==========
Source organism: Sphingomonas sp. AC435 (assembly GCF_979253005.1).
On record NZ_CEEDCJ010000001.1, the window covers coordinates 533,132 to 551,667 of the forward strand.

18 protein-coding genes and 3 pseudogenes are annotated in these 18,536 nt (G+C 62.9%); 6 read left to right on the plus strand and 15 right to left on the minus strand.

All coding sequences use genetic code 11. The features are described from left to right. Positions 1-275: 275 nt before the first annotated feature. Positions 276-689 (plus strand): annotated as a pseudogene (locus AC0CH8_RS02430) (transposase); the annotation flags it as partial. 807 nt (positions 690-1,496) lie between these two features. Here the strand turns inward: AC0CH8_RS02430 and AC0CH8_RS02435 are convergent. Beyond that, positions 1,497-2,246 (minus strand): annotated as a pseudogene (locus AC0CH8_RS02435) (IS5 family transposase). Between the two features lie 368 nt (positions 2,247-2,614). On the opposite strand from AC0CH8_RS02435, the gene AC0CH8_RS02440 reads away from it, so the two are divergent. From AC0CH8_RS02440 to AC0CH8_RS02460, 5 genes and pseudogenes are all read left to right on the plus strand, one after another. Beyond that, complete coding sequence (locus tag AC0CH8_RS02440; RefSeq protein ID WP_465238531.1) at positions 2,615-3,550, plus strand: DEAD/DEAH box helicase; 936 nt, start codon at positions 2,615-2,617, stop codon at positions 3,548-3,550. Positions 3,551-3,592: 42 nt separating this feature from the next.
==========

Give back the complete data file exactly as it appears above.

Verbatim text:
Source organism: Sphingomonas sp. AC435 (assembly GCF_979253005.1).
On record NZ_CEEDCJ010000001.1, the window covers coordinates 533,132 to 551,667 of the forward strand.

18 protein-coding genes and 3 pseudogenes are annotated in these 18,536 nt (G+C 62.9%); 6 read left to right on the plus strand and 15 right to left on the minus strand.

All coding sequences use genetic code 11. The features are described from left to right. Positions 1-275: 275 nt before the first annotated feature. Positions 276-689 (plus strand): annotated as a pseudogene (locus AC0CH8_RS02430) (transposase); the annotation flags it as partial. 807 nt (positions 690-1,496) lie between these two features. Here the strand turns inward: AC0CH8_RS02430 and AC0CH8_RS02435 are convergent. Beyond that, positions 1,497-2,246 (minus strand): annotated as a pseudogene (locus AC0CH8_RS02435) (IS5 family transposase). Between the two features lie 368 nt (positions 2,247-2,614). On the opposite strand from AC0CH8_RS02435, the gene AC0CH8_RS02440 reads away from it, so the two are divergent. From AC0CH8_RS02440 to AC0CH8_RS02460, 5 genes and pseudogenes are all read left to right on the plus strand, one after another. Beyond that, complete coding sequence (locus tag AC0CH8_RS02440; RefSeq protein ID WP_465238531.1) at positions 2,615-3,550, plus strand: DEAD/DEAH box helicase; 936 nt, start codon at positions 2,615-2,617, stop codon at positions 3,548-3,550. Positions 3,551-3,592: 42 nt separating this feature from the next.